Measles in nearly half of country's districts

A measles outbreak has hit 28 of Zimbabwe's 62 districts and is still spreading, but efforts to vaccinate people in some quarters is being hampered by religious convictions.

According to the latest World health Organisation (WHO) Epidemiological Bulletin, "Nearly 1,200 suspected cases were reported since the start of the outbreak in October 2009 ... 221 cases have been confirmed ... 50 community deaths have been reported."

The United Nations Children's Fund (UNICEF) as well as other organizations in the health sector have embarked on an intensive vaccination programme. "The campaign is targeting all children between the ages of six months and 14 years," UNICEF's Zimbabwe spokesperson, Micaela Marques de Sousa, told IRIN. In eastern Zimbabwe, in the Buhera district of Manicaland Province alone, more than 25,000 children had been vaccinated against measles.

"We are also embarking on door to door campaigns to emphasize the importance of vaccinating children," she said, although the strategy is likely to meet with stiff resistance among those who refuse vaccinations based on their religious beliefs.

"While we as UNICEF respect the faith of the apostolic churches, we have also been engaging them to understand the value of vaccination. We have been engaging communities on the importance of protecting the rights of the children and to ensure that they access health services. Even children who have been vaccinated in the past are being revaccinated because of the exposure to the measles outbreak."

A large-scale measles outbreak has occurred among family members of the Johanne Marange Apostolic Church in the Nzvimbe area, about 70km from the city of Mutare, near the Mozambique border, according to local media reports. The church's elders do not allow vaccinations or permit followers to seek medical treatment, and prefer such measures as sprinkling holy water on the sick.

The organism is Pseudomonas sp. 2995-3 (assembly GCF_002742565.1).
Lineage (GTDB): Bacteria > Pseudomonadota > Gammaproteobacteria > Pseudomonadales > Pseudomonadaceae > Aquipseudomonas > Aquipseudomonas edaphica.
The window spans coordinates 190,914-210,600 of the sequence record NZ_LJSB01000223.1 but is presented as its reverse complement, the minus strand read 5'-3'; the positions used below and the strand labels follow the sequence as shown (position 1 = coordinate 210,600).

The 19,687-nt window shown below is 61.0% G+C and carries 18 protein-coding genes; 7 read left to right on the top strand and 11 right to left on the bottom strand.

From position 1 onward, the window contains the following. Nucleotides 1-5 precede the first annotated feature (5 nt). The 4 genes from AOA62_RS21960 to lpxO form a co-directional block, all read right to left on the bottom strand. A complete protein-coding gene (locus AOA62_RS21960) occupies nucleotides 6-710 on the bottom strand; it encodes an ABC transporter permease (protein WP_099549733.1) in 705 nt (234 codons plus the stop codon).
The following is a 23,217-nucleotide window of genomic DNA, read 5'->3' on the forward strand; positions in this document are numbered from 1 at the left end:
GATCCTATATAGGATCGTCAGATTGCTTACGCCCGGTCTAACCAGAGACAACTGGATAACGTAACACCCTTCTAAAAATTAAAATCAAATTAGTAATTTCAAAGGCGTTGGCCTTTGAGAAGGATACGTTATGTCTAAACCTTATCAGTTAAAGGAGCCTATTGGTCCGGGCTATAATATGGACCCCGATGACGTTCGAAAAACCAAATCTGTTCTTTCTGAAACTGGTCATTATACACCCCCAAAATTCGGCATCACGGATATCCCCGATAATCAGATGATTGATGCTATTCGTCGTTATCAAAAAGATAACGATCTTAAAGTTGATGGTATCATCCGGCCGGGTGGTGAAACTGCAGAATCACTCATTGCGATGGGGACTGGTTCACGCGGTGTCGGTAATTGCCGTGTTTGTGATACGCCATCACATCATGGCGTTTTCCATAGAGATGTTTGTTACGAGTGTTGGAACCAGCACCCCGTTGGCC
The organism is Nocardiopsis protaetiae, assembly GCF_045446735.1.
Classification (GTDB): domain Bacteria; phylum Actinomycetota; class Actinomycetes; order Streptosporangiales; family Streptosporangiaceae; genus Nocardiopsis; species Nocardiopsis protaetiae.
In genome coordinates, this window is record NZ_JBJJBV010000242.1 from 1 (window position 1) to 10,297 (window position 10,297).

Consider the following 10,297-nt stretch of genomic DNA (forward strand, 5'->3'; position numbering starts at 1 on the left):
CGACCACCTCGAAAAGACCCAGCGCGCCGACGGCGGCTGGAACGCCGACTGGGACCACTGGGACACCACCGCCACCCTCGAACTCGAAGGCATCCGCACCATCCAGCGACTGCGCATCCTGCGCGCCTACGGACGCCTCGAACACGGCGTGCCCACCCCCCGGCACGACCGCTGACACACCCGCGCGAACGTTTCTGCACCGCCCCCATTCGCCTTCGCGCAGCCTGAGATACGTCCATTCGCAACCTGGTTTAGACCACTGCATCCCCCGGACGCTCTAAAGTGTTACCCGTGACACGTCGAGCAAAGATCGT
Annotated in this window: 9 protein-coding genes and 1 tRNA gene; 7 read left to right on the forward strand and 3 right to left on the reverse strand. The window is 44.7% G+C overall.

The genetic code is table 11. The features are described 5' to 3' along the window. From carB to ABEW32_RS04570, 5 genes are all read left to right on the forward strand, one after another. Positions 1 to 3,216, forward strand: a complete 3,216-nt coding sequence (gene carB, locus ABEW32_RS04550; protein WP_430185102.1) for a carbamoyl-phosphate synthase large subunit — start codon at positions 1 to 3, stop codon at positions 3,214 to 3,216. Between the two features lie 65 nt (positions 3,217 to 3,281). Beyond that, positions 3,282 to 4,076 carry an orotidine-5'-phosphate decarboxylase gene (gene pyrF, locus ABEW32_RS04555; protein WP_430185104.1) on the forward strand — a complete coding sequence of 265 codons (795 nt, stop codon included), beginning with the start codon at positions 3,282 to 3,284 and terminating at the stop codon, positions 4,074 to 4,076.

Religious convictions

The reports said 30 people belonging to the religious group, mainly children, had died from measles, although the number could be higher because of Vapostori – the practice of "fast-tracking" burials.

A senior official in Zimbabwe's ministry of health and child welfare, who declined to be identified, told IRIN: "We are working overtime to come up with strategies to ensure that the measles outbreak is contained. In an environment where some parents do not avail health programmes to their children, it then becomes difficult to contain the outbreak.

"That is why we are also working on regulations which will make it an offence for parents or guardians to deny children vaccination against killer diseases," the official said.

WHO describes measles as a highly contagious viral disease affecting mostly children, which can be effectively prevented by immunization. In Zimbabwe, children receive a first vaccination against measles at the age of nine months and second inoculation at 18 months.

Symptoms usually appear about 8 to 12 days after infection and include high fever, bloodshot eyes, and tiny white spots on the inside of the mouth. A rash also develops, starting on the face and upper neck and gradually spreading over the body. Measles cause the deaths of hundreds of thousands of children in developing countries annually.